In search of the very best: The entrepreneur Nikolaus Wagenstetter always keeps an open mind when it comes to technologies designed to improve efficiency.

The second major factor in curbing the truck’s thirst for diesel was the overhaul of the cruise control and transmission management system, known as Predictive Powertrain Control. It helps the driver maintain a fuel-saving driving style, by constantly adapting speed and gear selection to suit the conditions. The system can now also optimise the driving style on rural routes, where the use of cruise control had previously not been efficient. On rural routes, fuel consumption can be reduced by up to five per cent compared to its predecessor. Predictive Powertrain Control automatically adapts the driving style to the prevailing conditions on rural routes. Additional data about curve radii, speed limits and priority rules at intersections and roundabouts throughout Europe was added to the maps of the system to enable this capability.

“We frequently travel on rural roads in Upper Bavaria. In this way we can ensure that our vehicles are always near where dispatch requires them to be,” explains Nikolaus Wagenstetter. “And this is where the added functionality of Predictive Powertrain Control represents a sustainable improvement!”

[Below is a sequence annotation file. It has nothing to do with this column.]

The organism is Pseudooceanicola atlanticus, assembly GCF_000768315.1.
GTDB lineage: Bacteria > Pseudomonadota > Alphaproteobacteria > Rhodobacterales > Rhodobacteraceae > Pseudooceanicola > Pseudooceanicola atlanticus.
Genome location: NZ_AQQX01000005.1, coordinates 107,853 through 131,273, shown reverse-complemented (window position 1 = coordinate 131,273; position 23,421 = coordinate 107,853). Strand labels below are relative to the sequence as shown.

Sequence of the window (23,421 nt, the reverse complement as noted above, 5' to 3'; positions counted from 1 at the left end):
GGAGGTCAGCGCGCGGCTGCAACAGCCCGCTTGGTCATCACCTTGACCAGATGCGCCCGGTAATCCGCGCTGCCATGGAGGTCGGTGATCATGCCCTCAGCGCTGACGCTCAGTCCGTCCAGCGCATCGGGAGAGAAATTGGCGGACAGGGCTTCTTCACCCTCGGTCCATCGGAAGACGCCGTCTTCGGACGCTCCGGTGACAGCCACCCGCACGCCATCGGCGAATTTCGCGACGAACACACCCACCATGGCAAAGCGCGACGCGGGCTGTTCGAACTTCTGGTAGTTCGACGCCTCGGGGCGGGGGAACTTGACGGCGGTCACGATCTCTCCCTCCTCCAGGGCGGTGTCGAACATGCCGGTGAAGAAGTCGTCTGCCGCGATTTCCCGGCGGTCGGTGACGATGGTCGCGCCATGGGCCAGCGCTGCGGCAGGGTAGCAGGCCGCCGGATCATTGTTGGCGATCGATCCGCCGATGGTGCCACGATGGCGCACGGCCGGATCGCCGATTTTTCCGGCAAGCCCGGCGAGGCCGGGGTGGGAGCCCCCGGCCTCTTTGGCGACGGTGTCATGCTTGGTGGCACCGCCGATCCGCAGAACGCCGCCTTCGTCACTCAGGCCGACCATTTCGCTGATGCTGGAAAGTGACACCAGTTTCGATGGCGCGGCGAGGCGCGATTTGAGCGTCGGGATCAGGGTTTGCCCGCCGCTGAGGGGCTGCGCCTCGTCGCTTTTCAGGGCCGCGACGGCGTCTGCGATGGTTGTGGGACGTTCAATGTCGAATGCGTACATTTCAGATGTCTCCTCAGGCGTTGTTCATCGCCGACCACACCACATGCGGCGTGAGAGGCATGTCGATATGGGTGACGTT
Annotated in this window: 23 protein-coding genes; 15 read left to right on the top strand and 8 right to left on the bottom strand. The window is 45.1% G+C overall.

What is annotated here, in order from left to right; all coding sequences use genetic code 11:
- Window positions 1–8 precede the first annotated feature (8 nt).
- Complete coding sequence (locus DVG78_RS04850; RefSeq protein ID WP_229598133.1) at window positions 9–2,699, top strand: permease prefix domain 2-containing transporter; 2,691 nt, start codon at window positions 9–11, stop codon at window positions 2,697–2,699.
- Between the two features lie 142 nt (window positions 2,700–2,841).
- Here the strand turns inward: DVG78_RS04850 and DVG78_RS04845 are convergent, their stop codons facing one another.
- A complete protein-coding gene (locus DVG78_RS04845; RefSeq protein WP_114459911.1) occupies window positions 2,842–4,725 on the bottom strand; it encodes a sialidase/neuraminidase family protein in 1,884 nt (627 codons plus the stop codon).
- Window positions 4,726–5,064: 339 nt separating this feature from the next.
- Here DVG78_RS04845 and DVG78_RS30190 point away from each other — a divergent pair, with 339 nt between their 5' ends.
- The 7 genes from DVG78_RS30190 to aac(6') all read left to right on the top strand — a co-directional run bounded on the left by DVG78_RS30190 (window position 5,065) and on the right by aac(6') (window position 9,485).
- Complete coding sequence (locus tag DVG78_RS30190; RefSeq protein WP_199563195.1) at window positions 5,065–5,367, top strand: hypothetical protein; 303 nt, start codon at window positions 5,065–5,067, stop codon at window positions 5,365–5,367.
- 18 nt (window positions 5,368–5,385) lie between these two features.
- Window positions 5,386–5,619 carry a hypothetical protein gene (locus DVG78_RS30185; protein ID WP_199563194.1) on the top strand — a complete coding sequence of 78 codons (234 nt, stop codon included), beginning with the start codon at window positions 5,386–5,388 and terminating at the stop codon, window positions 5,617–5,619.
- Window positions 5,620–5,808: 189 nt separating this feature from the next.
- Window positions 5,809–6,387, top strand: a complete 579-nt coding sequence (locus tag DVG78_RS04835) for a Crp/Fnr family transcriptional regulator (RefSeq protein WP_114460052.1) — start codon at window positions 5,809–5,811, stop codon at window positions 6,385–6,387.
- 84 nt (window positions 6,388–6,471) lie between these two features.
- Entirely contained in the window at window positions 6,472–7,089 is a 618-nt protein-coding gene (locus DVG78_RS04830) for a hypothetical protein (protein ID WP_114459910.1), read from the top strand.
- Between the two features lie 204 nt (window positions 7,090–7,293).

Tom Westphal, one of the drivers on the new Actros at Wagenstetter, has also been won over by the latest development in Predictive Powertrain Control: “I can now be quite relaxed driving through the countryside with the cruise control on, because Predictive Powertrain Control always selects the right gear and the right speed. When I enter a built-up area, for example, the system will automatically observe the speed limit.”



Optimised interactive systems.

It is true, of course, that Wagenstetter’s trucks do 80 to 90 percent of their driving on motorways – and the system has also been further improved to cover that segment as well: one new feature is the optimised interaction with Proximity Control Assist, with the result that Predictive Powertrain Control decelerates the truck early if a vehicle up ahead forces traffic to slow down.

There is also an innovation when it comes to driving down inclines: prior to the beginning of a descent, the system selects the gear that will ensure optimal use of the engine brake, so that use of the service brake can be minimised. This is particularly advantageous for trucks carrying heavy loads, and those in mountainous terrain. “This function performs very efficiently,” says Tom Westphal. “I am constantly on the road in the Tyrolean Alps. For example, I sometimes drive over the Brenner mountain pass four times in a single week.”

But the innovation on the new Actros that the 51-year-old likes best of all is the new MirrorCam: “It is not just the better aerodynamics; MirrorCam also produces an enormous improvement in terms of safety and handling. With those large mirrors gone, I have a much better view in every direction. I also find the distance lines very helpful, in that they help me estimate the distance to traffic following on behind me. The way that the display on the inside of a bend automatically pans when cornering is also very convenient, as it means that the end of the trailer is in my field of vision at all times.”